Our house is in western Washington and during the winter we get a lot water in the crawl space. I'd like to tackle installing a drainage system – probably with a sump pump – and then encapsulate the crawl space to warm up the floors above and control moisture from the crawl space.
I'm thinking that the approach would be to install a drain around the perimeter of the crawl space that runs back to a sump (or sumps) and pump from there. I think my idea is similar to How should I install a curtain drain in my crawl space?How should I install a curtain drain in my crawl space? and the follow ups Curtain drain in the crawl space - Part 2Curtain drain in the crawl space - Part 2 and Curtain drain in the crawl space - Part 3Curtain drain in the crawl space - Part 3. But I have a few questions about the design, details, and materials:
First is a design question, assuming that there isn't obvious evidence of a spring will a drain around the perimeter catch most or all of the water intrusion?
How far away from the stem walls should I keep the trench for the drain?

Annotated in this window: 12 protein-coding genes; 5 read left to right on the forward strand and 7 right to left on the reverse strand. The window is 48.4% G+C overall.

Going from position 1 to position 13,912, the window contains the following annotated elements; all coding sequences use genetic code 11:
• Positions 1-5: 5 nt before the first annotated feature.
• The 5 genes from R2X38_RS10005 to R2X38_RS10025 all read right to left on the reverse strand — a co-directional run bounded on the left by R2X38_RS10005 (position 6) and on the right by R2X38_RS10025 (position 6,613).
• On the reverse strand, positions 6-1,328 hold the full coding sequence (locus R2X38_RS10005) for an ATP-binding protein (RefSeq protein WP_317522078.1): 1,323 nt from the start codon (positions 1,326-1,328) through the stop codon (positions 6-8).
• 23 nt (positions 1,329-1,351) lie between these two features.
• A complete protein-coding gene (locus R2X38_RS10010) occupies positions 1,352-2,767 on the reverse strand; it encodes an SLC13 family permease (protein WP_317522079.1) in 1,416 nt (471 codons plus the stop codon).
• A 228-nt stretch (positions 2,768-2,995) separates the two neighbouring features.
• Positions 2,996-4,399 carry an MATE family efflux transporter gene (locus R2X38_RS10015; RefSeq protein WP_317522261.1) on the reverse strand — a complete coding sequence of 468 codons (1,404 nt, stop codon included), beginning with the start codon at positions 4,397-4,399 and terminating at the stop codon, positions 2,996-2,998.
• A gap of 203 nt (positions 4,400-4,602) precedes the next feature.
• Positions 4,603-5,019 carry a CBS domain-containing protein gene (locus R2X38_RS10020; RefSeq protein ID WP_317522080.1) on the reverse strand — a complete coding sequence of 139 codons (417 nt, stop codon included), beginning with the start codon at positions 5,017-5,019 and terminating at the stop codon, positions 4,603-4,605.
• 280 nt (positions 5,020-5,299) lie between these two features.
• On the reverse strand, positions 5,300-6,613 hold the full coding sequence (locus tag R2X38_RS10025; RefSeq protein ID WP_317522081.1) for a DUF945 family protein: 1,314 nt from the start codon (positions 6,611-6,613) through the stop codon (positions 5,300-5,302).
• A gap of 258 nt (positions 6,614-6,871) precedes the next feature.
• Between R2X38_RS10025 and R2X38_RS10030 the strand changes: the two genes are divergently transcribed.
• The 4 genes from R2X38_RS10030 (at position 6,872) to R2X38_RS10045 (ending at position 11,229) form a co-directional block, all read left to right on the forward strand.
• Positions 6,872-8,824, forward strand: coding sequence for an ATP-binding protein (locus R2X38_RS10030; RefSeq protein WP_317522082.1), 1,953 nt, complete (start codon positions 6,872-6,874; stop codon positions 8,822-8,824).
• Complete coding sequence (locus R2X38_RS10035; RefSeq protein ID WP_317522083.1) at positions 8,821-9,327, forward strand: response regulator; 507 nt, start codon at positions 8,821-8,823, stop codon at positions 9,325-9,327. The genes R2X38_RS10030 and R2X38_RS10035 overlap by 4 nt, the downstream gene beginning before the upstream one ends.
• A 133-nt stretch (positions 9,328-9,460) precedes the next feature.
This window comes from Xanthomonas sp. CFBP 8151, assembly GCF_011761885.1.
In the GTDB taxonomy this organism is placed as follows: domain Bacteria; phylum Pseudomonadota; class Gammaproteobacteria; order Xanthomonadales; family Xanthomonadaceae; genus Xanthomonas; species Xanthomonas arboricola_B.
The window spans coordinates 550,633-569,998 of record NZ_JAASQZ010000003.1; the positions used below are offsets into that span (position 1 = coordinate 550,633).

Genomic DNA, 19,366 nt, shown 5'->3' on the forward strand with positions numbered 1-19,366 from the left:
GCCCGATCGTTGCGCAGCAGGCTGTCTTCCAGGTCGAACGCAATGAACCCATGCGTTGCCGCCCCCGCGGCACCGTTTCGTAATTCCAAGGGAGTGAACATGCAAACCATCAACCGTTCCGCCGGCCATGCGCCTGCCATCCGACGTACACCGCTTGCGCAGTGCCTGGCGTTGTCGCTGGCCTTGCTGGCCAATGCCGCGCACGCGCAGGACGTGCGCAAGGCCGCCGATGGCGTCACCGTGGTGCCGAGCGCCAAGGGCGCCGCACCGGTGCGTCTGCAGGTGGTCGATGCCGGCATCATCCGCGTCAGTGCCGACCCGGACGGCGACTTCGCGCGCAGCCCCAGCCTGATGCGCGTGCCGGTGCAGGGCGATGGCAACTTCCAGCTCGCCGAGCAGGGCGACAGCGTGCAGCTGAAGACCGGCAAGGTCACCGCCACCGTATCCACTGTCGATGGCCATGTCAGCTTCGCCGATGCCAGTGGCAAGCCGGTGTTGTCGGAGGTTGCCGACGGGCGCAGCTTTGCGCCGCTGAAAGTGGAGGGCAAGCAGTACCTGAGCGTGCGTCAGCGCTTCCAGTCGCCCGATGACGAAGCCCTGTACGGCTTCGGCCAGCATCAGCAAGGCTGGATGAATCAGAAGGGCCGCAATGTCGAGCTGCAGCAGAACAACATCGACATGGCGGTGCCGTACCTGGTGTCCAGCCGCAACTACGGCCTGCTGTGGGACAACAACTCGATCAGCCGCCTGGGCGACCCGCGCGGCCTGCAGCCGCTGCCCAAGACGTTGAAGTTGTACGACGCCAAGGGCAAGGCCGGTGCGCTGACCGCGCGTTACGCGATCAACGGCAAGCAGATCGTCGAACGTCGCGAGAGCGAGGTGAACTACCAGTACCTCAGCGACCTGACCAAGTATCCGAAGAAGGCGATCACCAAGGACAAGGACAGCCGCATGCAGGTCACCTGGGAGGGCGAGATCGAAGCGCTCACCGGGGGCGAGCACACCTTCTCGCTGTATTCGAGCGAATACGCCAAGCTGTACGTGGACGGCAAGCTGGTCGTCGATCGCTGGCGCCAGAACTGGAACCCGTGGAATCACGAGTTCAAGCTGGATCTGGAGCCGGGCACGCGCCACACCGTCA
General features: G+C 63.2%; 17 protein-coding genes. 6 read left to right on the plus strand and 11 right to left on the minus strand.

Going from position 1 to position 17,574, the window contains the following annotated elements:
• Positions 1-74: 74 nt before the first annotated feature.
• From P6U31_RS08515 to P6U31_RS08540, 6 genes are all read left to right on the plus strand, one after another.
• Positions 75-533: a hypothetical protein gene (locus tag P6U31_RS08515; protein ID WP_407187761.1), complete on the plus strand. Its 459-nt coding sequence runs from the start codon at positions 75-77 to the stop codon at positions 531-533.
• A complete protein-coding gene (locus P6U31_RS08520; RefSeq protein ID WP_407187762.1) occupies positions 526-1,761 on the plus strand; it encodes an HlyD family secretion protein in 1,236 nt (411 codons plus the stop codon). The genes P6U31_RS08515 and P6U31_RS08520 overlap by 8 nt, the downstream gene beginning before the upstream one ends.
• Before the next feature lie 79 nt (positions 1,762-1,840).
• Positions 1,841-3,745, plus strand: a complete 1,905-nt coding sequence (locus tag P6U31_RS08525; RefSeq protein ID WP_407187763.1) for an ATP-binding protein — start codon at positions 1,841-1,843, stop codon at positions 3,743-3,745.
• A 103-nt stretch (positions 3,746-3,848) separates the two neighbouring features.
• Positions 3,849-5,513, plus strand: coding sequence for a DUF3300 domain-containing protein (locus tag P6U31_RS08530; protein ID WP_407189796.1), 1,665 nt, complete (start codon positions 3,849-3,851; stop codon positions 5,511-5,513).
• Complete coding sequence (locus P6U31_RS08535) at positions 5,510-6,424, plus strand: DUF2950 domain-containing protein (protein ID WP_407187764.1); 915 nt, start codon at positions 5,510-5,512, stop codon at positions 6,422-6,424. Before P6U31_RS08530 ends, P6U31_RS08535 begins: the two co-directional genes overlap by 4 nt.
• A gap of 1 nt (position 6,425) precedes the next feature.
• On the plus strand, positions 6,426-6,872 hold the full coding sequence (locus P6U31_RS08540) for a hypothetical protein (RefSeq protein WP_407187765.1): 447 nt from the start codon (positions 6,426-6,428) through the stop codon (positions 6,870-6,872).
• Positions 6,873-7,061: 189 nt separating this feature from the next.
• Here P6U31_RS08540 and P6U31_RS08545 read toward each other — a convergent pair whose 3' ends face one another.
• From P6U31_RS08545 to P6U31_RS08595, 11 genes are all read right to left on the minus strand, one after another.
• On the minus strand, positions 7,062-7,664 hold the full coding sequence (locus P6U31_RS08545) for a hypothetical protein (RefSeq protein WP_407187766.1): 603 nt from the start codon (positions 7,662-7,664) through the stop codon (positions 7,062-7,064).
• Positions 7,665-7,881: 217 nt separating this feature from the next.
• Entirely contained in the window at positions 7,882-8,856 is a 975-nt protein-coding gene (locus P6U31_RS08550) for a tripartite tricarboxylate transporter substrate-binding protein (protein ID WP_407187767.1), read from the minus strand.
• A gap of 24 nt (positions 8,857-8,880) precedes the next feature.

Is a "perforated drain pipe with sock" like this product from Home Depot a good choice for the drain or would I do better with one of the "drainage systems" that seem to the rage with the crawl space encapsulation specialists?
Assuming that the pipe and sock is the right material, is there a rule of thumb for how large the trench should be?
The pipe seems pretty flexible, so I'm wondering about keeping a constant grade. Do I want to do something like lay down a bed of sand and slope that to ensure drainage? Or is an overall pitch all I need?
Would there be any reason not to use the material excavated from the trench to fill in low areas in the crawl space? I was thinking of trying to create either a flat floor or a gentle crown in the center.
Is there anything else I should be thinking about?